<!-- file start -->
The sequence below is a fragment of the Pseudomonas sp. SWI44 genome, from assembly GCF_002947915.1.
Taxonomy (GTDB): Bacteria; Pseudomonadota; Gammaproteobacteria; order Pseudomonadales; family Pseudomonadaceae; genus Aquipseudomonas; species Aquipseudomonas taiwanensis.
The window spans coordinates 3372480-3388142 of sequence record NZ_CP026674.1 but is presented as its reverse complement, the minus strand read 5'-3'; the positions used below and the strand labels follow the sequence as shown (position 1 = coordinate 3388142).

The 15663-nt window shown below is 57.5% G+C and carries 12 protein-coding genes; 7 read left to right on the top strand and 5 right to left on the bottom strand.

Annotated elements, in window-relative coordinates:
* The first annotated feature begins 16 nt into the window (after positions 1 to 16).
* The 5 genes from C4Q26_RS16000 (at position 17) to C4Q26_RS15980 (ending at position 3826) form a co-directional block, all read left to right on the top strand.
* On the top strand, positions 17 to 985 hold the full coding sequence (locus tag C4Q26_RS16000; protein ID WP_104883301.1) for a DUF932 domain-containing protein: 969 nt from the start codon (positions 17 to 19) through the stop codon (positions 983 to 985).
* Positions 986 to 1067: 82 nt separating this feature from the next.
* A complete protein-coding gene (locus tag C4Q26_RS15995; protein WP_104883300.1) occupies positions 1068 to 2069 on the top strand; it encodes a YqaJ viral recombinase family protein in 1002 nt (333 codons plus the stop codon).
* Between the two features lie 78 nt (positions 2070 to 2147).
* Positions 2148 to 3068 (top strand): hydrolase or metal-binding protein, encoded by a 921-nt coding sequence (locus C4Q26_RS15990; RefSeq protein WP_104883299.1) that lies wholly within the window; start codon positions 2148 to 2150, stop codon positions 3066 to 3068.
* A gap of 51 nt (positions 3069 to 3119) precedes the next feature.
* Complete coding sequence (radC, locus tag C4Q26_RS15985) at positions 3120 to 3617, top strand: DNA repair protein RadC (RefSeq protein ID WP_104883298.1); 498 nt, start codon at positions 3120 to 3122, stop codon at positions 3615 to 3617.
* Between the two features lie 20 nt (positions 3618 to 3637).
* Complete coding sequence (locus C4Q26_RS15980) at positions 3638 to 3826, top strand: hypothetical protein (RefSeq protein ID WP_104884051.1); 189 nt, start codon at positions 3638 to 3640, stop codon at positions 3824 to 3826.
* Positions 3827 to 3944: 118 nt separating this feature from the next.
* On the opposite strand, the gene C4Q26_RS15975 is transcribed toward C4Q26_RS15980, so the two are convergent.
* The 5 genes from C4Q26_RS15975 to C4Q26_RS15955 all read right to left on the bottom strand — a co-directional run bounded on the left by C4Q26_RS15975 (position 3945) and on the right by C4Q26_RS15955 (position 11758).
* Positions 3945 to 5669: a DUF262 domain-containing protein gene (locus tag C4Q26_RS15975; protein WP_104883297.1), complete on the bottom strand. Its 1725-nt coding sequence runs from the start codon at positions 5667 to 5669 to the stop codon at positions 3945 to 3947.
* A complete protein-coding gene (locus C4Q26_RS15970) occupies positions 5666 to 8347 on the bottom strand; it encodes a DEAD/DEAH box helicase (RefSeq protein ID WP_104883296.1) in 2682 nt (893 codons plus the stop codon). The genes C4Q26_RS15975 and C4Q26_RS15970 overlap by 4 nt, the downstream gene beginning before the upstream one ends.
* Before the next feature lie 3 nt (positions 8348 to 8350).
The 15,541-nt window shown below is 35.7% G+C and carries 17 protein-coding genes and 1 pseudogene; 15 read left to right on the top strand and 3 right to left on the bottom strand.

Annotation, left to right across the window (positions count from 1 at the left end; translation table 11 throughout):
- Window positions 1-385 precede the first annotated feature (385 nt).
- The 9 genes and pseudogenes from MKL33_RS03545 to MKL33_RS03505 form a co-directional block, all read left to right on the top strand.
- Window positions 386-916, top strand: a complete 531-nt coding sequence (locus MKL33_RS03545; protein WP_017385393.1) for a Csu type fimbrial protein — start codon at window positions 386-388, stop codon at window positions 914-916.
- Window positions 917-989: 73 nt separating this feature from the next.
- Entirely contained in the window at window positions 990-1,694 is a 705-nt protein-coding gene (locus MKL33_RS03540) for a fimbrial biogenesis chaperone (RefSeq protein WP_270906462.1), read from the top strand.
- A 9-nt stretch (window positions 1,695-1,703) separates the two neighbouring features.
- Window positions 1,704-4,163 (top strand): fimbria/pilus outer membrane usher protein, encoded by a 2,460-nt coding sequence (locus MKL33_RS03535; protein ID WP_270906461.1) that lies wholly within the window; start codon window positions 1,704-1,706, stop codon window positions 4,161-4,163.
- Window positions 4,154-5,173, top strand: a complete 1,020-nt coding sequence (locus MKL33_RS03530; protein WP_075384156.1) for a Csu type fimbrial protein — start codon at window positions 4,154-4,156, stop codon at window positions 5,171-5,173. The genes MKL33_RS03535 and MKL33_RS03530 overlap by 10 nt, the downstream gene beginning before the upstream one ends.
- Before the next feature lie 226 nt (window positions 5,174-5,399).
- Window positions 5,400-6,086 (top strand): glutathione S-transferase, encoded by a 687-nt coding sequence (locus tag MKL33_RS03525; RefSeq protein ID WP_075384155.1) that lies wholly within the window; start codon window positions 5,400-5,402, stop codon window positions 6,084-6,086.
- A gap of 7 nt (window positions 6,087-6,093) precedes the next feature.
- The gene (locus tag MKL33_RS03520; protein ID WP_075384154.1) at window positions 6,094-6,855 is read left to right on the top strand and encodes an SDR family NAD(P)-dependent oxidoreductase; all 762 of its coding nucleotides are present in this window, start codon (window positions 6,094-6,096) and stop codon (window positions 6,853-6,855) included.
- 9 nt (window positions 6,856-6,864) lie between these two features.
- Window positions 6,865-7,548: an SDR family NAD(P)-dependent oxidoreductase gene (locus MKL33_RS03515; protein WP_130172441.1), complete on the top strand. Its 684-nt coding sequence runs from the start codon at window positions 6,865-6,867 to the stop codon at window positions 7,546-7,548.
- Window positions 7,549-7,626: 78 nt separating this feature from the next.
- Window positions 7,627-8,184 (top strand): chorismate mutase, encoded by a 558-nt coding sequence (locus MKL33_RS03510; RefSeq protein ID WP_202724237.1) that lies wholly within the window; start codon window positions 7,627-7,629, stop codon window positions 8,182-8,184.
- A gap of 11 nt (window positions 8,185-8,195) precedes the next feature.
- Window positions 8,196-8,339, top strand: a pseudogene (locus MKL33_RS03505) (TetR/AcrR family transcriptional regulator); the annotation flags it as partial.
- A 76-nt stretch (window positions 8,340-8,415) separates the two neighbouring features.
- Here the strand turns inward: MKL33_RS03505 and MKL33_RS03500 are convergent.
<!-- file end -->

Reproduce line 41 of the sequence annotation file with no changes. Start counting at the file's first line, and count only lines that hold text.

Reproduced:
- A gap of 11 nt (window positions 8,185-8,195) precedes the next feature.